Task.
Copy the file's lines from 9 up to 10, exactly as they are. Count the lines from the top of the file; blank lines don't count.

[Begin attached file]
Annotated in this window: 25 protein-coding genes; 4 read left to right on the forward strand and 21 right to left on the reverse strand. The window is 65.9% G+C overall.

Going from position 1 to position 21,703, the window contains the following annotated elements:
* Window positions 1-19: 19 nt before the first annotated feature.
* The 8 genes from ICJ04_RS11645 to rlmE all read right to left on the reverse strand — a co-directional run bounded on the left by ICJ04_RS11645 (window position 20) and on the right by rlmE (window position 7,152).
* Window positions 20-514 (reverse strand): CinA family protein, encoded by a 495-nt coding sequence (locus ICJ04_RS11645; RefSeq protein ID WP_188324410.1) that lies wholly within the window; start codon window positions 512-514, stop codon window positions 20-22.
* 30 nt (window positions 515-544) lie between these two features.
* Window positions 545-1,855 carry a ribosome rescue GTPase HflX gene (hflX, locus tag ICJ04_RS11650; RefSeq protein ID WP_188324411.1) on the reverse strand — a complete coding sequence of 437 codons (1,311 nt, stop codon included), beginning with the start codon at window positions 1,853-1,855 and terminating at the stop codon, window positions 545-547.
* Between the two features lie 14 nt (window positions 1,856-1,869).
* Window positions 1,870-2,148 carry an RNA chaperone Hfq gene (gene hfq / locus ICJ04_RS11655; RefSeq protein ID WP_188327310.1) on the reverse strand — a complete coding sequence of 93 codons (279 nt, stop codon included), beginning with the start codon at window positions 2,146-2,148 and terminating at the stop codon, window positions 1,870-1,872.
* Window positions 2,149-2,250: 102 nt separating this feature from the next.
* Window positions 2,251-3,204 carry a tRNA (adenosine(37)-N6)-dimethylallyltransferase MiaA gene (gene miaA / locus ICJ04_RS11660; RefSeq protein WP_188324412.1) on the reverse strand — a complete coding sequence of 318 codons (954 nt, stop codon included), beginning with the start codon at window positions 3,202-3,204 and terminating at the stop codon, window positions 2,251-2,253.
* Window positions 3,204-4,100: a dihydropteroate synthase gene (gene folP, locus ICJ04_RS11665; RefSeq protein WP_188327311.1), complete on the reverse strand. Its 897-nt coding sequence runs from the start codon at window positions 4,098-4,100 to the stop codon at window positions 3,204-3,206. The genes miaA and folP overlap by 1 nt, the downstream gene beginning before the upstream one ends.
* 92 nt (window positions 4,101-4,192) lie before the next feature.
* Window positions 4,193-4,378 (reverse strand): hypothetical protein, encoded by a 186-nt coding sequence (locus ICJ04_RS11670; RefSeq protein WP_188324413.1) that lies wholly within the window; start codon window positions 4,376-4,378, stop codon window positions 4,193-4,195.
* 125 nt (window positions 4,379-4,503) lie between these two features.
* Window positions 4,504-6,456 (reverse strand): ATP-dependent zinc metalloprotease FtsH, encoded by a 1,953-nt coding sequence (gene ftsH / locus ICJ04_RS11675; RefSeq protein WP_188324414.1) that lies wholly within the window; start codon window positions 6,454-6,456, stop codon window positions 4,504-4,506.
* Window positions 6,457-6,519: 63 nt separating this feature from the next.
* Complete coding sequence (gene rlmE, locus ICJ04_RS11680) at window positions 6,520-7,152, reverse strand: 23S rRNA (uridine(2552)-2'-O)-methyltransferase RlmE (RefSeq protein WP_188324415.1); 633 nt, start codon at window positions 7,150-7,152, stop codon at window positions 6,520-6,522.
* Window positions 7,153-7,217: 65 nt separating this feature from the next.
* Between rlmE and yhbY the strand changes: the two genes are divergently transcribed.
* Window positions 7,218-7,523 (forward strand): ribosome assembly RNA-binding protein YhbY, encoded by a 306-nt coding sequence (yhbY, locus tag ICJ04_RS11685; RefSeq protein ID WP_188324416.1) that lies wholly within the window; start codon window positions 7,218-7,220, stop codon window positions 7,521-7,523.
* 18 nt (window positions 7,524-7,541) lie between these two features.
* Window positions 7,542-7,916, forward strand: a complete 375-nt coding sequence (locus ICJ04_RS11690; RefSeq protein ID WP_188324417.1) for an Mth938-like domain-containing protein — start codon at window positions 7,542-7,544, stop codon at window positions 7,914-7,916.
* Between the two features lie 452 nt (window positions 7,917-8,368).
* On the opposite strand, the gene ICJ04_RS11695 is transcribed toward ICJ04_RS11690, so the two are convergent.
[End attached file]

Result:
* Window positions 1,870-2,148 carry an RNA chaperone Hfq gene (gene hfq / locus ICJ04_RS11655; RefSeq protein ID WP_188327310.1) on the reverse strand — a complete coding sequence of 93 codons (279 nt, stop codon included), beginning with the start codon at window positions 2,146-2,148 and terminating at the stop codon, window positions 1,870-1,872.
* Window positions 2,149-2,250: 102 nt separating this feature from the next.